Iris Van Herpen is Known for Incorporating Technology into Haute Couture
Dutch fashion designer, Iris Van Herpen, brings something new to the table every season. Her trend aversions make every one of her moves completely unexpected. Sometimes using 3d printing and laser cutting or even making her debut with the use of umbrella ribs, she keeps her following on their toes.
Her Background in the Arts
Herpen grew up in a small Dutch town Wamel. Prior to her interest in fashion design, she dipped into every other creative outlet, including dance, visual arts and music. Upon entering high school, she was introduced to the world of fashion and continued to pursue design in her post-secondary education. Her study at ArtEZ University of the Arts in Arnhem, was followed by an internship with Alexander Mcqueen in London before she opened her own label in 2007 at the young age of 23.
Her Start in the Industry
It’s safe to say her success was instant. Her collections all have a focus on traditional craftsmanship and silhouettes but regularly experiment with new techniques. Her first collection used recycled umbrella findings to create sculptural silhouettes that exaggerate the female figure. Her background in dance is represented in the depth and movement of her still pieces. She uses her knowledge of the body when creating the works to ensure they cooperate together on the runway. She has said in an interview with Vogue, that if she had to use one word to describe her work, it would be ‘movement’.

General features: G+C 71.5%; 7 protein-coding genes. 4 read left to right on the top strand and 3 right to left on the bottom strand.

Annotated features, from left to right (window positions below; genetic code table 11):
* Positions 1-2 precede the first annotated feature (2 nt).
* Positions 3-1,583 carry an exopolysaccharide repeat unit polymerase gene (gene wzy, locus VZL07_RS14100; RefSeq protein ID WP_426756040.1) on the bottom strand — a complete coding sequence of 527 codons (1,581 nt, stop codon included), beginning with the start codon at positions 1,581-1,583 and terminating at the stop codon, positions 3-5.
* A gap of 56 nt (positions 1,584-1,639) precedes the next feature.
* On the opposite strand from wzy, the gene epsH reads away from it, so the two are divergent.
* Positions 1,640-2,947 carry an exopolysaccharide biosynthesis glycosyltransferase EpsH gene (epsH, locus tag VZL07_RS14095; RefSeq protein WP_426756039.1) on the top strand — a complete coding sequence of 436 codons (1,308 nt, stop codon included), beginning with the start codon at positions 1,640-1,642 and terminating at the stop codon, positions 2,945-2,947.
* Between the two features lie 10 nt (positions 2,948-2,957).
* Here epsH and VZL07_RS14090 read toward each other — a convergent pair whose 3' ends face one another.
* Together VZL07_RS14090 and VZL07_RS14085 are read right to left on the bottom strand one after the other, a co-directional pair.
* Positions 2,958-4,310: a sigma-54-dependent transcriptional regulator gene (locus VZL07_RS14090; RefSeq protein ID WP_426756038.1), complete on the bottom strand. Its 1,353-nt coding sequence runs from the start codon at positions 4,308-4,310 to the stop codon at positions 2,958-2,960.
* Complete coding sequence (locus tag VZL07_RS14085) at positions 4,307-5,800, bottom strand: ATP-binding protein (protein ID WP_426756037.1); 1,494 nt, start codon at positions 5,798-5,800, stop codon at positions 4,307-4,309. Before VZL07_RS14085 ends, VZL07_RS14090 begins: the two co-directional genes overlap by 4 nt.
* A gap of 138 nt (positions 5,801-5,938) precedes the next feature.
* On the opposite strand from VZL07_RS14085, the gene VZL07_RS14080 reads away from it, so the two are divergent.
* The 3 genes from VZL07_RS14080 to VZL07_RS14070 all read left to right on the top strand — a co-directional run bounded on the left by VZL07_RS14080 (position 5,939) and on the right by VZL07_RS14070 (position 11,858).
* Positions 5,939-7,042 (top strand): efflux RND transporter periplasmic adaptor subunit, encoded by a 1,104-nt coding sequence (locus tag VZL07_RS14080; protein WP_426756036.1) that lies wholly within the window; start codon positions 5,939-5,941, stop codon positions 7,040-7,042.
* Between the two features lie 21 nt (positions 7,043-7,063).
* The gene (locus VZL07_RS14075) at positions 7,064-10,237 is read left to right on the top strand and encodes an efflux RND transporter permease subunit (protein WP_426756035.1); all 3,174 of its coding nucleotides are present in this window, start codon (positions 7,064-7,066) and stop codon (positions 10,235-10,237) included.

Her runway pieces have been shown in worldwide exhibitions in New York, Toronto and the Netherlands. She is most known for being the first fashion designer to utilize 3D printing technology to create garments.
Her lack of preparation work regarding her projects relies on her material to dictate the work’s final form. Unlike many artists, she doesn’t take full control but merely moulds the material. She has said, “It’s my direct action with the material that often is my design process” rather than in depth planning and sketching. “Each technique and each material asks for another approach and process, and that’s what challenges me, to find new ways of thinking and doing.”
Many artists who operate like Herpen receive criticisms with the thought that their practise is lacking the initial research and planning and therefore breeds unsuccessful work. For Herpen, who we can only define as a scientific minded artist, all the planning happens all in her head. In her opinion, pre planned projects are controlled by practicality rather than creativity.
Art imitates life in her 2021 collection inspired by marine ecosystems. The 19 gowns all mimic a different facet of marine life, from water to coral, 5 of which were created in collaboration with Parley from ocean plastics. The collaboration was described as “fragile and ethereal” that almost mimicked a light netted material. She has said that the Earthrise collection “…is an image of our planet without national borders, without hierarchies, without even a right side up”.
Her newest collection creates a political statement through fashion, about the interactions between the fashion industry and the environment. She bridges the two in environmental designs that reflect the true beauty of our earth. She hopes that her newest work will make people question their personal impacts on the earth and push them to do better in favour of saving our planet.
We at ÀLA.HAUSSE are committed to providing fashion lovers with a multifunctional ecosystem in which they can practice more sustainable consumption habits. Via ÀLA.HAUSSE‘s Multi-functional and Multi-purposeful Fashion Ecosystem- BUY/SELL/RENT/LEND/ (swap BETA 2021) mobile application, INDIVIDUALS & brands ( BETA 2021) are encouraged to REBUY, RESELL, REUSE and UP-CYCLE their personal “Clossets” aka Clothing Assets, along with overstock inventory and samples. Through this consumerism habit shift we indirectly slow down the urgency on fashion’s carbon footprint, aiding sustainability as a whole.
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Originally published at https://alahausse.ca on August 29, 2021.